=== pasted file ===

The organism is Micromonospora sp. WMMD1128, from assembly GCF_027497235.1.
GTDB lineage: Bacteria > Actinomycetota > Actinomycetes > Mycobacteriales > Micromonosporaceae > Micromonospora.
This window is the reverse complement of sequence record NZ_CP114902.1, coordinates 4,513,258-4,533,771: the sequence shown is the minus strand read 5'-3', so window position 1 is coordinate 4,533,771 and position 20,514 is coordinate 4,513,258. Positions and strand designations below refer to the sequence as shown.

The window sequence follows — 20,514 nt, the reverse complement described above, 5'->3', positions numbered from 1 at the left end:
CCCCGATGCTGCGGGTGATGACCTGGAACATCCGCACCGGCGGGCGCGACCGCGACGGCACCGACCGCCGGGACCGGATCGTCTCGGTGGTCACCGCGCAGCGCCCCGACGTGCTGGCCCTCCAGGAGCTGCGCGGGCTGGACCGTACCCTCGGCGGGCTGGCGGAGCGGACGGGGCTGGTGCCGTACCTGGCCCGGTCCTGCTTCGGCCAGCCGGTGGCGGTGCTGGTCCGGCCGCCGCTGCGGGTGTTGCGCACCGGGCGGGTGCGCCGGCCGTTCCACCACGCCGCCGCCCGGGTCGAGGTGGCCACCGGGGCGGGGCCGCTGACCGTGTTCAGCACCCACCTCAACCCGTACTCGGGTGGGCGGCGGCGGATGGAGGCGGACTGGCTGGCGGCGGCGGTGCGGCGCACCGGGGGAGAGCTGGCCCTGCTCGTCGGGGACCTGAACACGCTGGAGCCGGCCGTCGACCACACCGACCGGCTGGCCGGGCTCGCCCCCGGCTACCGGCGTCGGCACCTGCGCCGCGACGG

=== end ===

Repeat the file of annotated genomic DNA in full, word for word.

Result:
The organism is Micromonospora sp. WMMD1128, from assembly GCF_027497235.1.
GTDB lineage: Bacteria > Actinomycetota > Actinomycetes > Mycobacteriales > Micromonosporaceae > Micromonospora.
This window is the reverse complement of sequence record NZ_CP114902.1, coordinates 4,513,258-4,533,771: the sequence shown is the minus strand read 5'-3', so window position 1 is coordinate 4,533,771 and position 20,514 is coordinate 4,513,258. Positions and strand designations below refer to the sequence as shown.

The window sequence follows — 20,514 nt, the reverse complement described above, 5'->3', positions numbered from 1 at the left end:
CCCCGATGCTGCGGGTGATGACCTGGAACATCCGCACCGGCGGGCGCGACCGCGACGGCACCGACCGCCGGGACCGGATCGTCTCGGTGGTCACCGCGCAGCGCCCCGACGTGCTGGCCCTCCAGGAGCTGCGCGGGCTGGACCGTACCCTCGGCGGGCTGGCGGAGCGGACGGGGCTGGTGCCGTACCTGGCCCGGTCCTGCTTCGGCCAGCCGGTGGCGGTGCTGGTCCGGCCGCCGCTGCGGGTGTTGCGCACCGGGCGGGTGCGCCGGCCGTTCCACCACGCCGCCGCCCGGGTCGAGGTGGCCACCGGGGCGGGGCCGCTGACCGTGTTCAGCACCCACCTCAACCCGTACTCGGGTGGGCGGCGGCGGATGGAGGCGGACTGGCTGGCGGCGGCGGTGCGGCGCACCGGGGGAGAGCTGGCCCTGCTCGTCGGGGACCTGAACACGCTGGAGCCGGCCGTCGACCACACCGACCGGCTGGCCGGGCTCGCCCCCGGCTACCGGCGTCGGCACCTGCGCCGCGACGG